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ITALIAN OF THE WEEK

ARCHITECTURE

The architect hoping to restore a ‘ghost town’

Aspiring architect Andrea Gillono was in the news this week for his ideas to restore an abandoned village in northern Italy. The Local spoke to him to find out more about the plan, as well as his thoughts on Italian architecture and why villages are left to fall to ruin.

The architect hoping to restore a 'ghost town'
Andrea (R) hopes to restore the abandoned village of Barmaz (L). Photo: Andrea Gillono

How did you get into architecture?

My passion for architecture began in my last years of high school, where I studied surveying. The excellent teachers who had experience in the field were able to pass on their passion to me.

As a result, once I graduated, I decided study architecture at the Politecnico di Torino.

Why is Barmaz village so important and worthy of restoration?

The choice of Barmaz didn't come from its importance on a historical level, as it was a simple farming village, but was more down to its position.

Given the structure of the Aosta Valley, the central valley has ended up as the most urbanized and populous area in the region, but right in its centre, close to the main roads, you find this small cluster of abandoned houses. Anyone who passes by Barmaz must wonder about the reason for its abandonment.

Could you explain your proposal for the 'Hotel Village' in Barmaz, and how it would work?

It is based on the model of 'Ospitalità Diffusa' (Spread out Hospitality) conceived by G. Dall'Ara, an idea which is slowly spreading throughout Italy and is even gaining popularity abroad. The basic concept is simple: there is a central 'pole' building which provides various hotel services to guests, who stay in separate accommodation units in different buildings spread across an inhabited historical village. 

In the case of Barmaz, I'm dealing with a different idea, called 'Villaggio Albergo' (Hotel Village). It is different from 'Albergo Diffuso' due to the nature of the village, which is isolated and completely uninhabited.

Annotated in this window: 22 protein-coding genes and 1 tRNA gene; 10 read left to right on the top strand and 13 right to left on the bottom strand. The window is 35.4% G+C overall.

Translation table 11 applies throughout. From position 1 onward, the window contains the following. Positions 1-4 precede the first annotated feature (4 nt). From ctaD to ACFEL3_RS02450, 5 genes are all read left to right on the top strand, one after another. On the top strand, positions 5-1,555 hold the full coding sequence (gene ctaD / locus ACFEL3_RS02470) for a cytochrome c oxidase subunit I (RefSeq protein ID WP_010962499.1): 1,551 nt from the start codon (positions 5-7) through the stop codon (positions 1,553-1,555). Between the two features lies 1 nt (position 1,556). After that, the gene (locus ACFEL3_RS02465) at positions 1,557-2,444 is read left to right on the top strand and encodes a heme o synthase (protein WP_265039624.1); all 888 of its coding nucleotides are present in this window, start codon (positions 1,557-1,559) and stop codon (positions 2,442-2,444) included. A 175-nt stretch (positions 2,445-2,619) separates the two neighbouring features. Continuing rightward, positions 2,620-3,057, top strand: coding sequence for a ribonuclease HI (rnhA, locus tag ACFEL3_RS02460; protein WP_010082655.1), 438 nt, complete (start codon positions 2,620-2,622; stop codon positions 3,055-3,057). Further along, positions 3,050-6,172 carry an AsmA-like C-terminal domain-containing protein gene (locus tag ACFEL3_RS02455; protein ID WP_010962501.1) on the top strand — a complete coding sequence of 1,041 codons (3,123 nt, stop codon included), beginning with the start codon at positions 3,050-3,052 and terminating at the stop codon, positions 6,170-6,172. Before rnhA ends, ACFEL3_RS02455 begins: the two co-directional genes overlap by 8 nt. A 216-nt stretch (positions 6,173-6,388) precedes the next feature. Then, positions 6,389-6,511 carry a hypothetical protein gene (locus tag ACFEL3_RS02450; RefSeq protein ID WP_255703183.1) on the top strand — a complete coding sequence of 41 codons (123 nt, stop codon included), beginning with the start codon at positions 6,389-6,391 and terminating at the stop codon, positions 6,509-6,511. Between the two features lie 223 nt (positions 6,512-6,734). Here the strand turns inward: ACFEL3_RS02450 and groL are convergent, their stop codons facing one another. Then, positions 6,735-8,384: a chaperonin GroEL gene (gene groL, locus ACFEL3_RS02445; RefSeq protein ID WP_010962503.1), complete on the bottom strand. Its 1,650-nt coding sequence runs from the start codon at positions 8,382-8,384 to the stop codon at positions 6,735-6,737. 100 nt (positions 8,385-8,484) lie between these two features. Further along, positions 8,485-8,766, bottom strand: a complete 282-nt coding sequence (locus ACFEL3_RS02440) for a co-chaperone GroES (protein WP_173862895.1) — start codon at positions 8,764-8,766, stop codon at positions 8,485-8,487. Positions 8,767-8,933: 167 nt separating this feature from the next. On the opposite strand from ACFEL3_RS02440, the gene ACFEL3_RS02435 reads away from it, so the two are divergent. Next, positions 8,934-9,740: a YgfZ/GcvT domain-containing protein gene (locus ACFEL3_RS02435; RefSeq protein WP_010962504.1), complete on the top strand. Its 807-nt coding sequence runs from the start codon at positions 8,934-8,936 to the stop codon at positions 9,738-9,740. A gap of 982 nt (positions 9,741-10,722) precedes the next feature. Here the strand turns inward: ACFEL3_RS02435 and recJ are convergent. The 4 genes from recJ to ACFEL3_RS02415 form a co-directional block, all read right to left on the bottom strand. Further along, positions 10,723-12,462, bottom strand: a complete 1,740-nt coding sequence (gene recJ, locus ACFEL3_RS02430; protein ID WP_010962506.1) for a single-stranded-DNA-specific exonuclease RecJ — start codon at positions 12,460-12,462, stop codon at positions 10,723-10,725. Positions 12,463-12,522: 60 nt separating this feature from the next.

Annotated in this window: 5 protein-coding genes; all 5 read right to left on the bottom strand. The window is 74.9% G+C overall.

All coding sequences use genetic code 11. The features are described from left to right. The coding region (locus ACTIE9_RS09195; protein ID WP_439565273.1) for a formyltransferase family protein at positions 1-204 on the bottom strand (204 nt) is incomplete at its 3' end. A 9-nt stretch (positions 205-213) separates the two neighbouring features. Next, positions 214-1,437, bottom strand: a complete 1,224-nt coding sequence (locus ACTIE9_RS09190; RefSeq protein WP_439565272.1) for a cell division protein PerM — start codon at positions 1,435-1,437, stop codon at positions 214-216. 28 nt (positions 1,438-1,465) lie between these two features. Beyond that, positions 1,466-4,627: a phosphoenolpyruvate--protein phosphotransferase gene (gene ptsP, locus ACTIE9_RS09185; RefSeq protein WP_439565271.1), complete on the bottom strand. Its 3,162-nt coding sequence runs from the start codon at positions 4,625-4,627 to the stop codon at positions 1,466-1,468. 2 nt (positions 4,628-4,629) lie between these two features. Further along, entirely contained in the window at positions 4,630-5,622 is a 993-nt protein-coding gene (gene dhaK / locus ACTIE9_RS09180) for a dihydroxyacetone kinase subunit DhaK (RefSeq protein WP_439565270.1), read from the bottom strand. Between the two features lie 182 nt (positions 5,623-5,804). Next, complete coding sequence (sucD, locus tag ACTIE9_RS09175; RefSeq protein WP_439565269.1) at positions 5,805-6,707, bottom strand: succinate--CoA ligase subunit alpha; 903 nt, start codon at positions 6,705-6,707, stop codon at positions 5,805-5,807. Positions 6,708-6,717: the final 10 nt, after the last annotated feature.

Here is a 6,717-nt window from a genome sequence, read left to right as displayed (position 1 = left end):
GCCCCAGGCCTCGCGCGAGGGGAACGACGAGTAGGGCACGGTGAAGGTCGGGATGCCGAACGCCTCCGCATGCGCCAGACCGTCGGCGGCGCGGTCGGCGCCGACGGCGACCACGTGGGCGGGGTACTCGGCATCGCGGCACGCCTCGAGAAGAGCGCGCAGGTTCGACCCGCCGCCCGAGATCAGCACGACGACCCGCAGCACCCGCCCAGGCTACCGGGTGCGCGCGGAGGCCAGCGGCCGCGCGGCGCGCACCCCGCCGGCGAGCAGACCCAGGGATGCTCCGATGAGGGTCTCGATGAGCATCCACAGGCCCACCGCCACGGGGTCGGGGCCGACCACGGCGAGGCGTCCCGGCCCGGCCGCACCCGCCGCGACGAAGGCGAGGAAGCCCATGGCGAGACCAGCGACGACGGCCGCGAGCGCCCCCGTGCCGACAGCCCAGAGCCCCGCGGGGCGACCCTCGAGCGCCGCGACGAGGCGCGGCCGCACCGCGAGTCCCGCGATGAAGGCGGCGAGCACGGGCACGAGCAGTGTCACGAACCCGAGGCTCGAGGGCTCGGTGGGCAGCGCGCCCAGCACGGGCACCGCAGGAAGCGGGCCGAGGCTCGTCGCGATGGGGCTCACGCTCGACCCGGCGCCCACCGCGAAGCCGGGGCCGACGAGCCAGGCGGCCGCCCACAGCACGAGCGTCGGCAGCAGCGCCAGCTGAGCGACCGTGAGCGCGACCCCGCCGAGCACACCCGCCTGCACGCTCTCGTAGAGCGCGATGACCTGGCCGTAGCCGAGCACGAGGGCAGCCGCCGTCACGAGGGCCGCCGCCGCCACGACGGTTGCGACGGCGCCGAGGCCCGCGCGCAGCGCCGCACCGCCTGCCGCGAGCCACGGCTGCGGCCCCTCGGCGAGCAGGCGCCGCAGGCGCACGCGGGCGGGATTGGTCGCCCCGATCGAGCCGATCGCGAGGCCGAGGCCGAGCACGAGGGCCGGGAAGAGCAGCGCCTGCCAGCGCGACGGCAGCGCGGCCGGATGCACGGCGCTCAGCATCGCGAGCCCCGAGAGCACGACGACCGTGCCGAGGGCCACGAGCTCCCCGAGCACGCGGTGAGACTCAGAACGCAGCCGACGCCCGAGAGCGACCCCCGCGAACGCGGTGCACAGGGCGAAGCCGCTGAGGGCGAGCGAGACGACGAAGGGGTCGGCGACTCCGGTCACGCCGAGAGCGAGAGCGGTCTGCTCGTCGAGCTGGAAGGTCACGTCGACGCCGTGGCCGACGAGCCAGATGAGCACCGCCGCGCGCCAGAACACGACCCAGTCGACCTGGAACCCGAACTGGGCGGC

What made you choose this particular theme for your thesis?

At the Politecnico di Torino, my degree course specialized in 'Sustainable Architecture', and I decided to finish my studies with a thesis on a topic which was closely linked to this concept.

Uniting my passion for the mountains and for the Earth, I arrived at the idea of looking at the restoration of an old, deserted village for touristic purposes, based on the concept of 'Ospitalità Diffusa'. The key idea of the entire project was to focus on the future of our planet; we need to stop building on undeveloped land, and instead turn to restoration.

Do you know if any similar projects have already been successfully carried out?

Certainly, similar projects have resulted in towns being brought back to life and becoming inhabited again. A good example is the group Sextantio, which created two 'Alberghi Diffusi' in Aquila and Matera, and is planning to expand. Most Italian regions now have a specific law regarding such projects.

How would the restoration of Barmaz be financed?

Unfortunately, given the complexity of the project and the focus of the thesis on the technological planning aspect, I didn't deal with the economic side, but it could be a starting point for a specific study.

So, do you think your thesis could become a reality? What have the authorities said?

In the past, there have been lots of redevelopment projects suggested for this village, but between economic problems and issues connected with various owners of the buildings, unfortunately all of them have had to be abandoned. However, after the discussion about my thesis, lots of people have been very interested in my work.

Italian architecture is famous all over the world. How do villages like Barmaz end up abandoned, with nobody looking after them?

The main problem is linked to the property. At one time there were many more families, and when the head of a family died, properties and buildings would be divided between the children, and so on. After some time, this ends up with small rural estates split into tiny fractions; then in many cases, some of the landowners are abroad, and it becomes very difficult to find a way of sorting everything out.

Are there any other problems facing Italy's architectural sector today?